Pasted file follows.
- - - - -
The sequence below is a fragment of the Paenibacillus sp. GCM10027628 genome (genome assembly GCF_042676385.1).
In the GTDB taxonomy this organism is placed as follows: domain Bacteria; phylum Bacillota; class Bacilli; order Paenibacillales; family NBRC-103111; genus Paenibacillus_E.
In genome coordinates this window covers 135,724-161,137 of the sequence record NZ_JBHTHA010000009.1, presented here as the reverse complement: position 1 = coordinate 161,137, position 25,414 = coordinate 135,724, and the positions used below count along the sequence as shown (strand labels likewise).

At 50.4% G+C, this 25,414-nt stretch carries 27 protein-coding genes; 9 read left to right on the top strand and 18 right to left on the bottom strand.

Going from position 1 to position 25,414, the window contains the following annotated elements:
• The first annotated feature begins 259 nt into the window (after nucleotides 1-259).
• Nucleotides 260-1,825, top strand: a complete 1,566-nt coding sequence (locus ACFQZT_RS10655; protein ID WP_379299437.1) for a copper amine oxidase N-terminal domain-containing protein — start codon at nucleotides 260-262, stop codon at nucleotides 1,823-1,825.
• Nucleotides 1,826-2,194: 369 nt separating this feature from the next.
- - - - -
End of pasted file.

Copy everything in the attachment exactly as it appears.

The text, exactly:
The sequence below is a fragment of the Paenibacillus sp. GCM10027628 genome (genome assembly GCF_042676385.1).
In the GTDB taxonomy this organism is placed as follows: domain Bacteria; phylum Bacillota; class Bacilli; order Paenibacillales; family NBRC-103111; genus Paenibacillus_E.
In genome coordinates this window covers 135,724-161,137 of the sequence record NZ_JBHTHA010000009.1, presented here as the reverse complement: position 1 = coordinate 161,137, position 25,414 = coordinate 135,724, and the positions used below count along the sequence as shown (strand labels likewise).

At 50.4% G+C, this 25,414-nt stretch carries 27 protein-coding genes; 9 read left to right on the top strand and 18 right to left on the bottom strand.

Going from position 1 to position 25,414, the window contains the following annotated elements:
• The first annotated feature begins 259 nt into the window (after nucleotides 1-259).
• Nucleotides 260-1,825, top strand: a complete 1,566-nt coding sequence (locus ACFQZT_RS10655; protein ID WP_379299437.1) for a copper amine oxidase N-terminal domain-containing protein — start codon at nucleotides 260-262, stop codon at nucleotides 1,823-1,825.
• Nucleotides 1,826-2,194: 369 nt separating this feature from the next.